If, however, MedTech companies could review their production costs live and the component costs as they are consumed in a given process, while comparing them with inventory levels and re-examining their contracts and deals with third parties, they would have a better chance of keeping costs under control and at the same time drive higher margins through a more rational buying approach. In a market where long-term contracts are failing and consumers aren’t willing to spend more, making the right decisions in the present becomes more important than ever.

Companies need to look at their real-time consumption and costs, especially when dealing with brokers for shortages and inflated/uncertain demands. This is where the role of an MES becomes extremely critical.

Beat inflation with MES

In order to fully discern the way material and component costs impact margins, MedTech companies need to look at costs as they are incurred and use this data to create a more viable purchase strategy that considers all the factors of the present market and consumption patterns. Modern MES applications are composable, highly integrated applications that are capable of not only punctuating the process but also able to present actionable insights to decision-makers, even in terms of production and process costs.

At a minimum, the MES should be able to provide real-time absorption of material costs, while maintaining clarity on step and resource-defined cost structures. The MES should also provide insight into material cost history and product cost forecast. Cost of all maintenance activities and setups should also be identified and allocated as they are incurred. Cost parameters recorded should be integrated with Material Tracking and Labor Management functions within the application.   

Figure 1
Source: Critical Manufacturing

Figure 1 shows how a detailed costing module within the MES allows MedTech manufacturers can have clarity on their process costs and material consumption patterns. With such real-time intel, it becomes easier for process owners to predict production and consumption trends, check the interchangeability of components or other material inputs, and negotiate purchase orders with data to support their conditions.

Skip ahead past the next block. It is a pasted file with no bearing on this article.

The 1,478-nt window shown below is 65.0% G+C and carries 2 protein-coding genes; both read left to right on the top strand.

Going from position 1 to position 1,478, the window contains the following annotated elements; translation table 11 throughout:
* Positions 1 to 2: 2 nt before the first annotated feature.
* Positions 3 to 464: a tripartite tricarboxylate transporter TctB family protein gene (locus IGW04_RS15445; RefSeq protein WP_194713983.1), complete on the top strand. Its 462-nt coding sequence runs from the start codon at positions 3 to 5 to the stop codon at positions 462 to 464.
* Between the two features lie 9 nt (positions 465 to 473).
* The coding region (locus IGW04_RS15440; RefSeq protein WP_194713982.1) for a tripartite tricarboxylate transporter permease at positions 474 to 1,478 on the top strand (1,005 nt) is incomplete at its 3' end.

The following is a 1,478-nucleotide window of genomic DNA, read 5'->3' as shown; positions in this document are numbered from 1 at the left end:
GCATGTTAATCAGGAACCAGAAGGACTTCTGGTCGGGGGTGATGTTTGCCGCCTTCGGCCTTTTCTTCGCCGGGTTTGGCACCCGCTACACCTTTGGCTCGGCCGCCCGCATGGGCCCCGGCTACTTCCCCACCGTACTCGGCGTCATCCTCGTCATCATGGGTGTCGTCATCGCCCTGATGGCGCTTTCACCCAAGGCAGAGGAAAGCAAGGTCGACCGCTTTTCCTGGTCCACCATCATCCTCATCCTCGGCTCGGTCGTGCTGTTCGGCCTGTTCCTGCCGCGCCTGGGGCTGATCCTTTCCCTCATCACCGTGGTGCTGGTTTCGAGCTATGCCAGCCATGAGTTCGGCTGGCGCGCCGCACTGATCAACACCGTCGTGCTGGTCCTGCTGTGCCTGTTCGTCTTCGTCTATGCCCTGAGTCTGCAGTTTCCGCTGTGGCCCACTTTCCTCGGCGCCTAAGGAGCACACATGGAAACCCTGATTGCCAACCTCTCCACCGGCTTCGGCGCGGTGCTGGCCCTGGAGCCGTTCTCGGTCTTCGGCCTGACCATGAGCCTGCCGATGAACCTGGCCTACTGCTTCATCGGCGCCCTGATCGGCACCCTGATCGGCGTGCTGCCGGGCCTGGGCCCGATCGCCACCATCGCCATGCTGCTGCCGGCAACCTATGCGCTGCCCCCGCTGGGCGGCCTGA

The MES can be a strategic tool in beating inflation as it provides insights not previously available to MedTech companies, for example with the data the application provides, process owners might realize that their perception about the quality of a certain component and its suppliers was wrong and that the cheaper source has better or at par performance levels in their assembled products. When such insights are used to close deals, they can not only neutralize the effect of inflation but help generate higher margins for the company, while competitors struggle to keep their margins from deteriorating. 

The MES provides facts and analytics-based forecasting both better than perceptions based on past experience and educated guesses which are still employed to make purchasing decisions even in the most modern MedTech companies. Inflationary periods will come and go, but with an MES providing real-time insights and highly accurate forecasts, the ability to sustain profitability and better margins would remain unchanged.

Choose the right MES in these uncertain times, gain definitive insights into product and material costs, and beat inflation through more informed buying.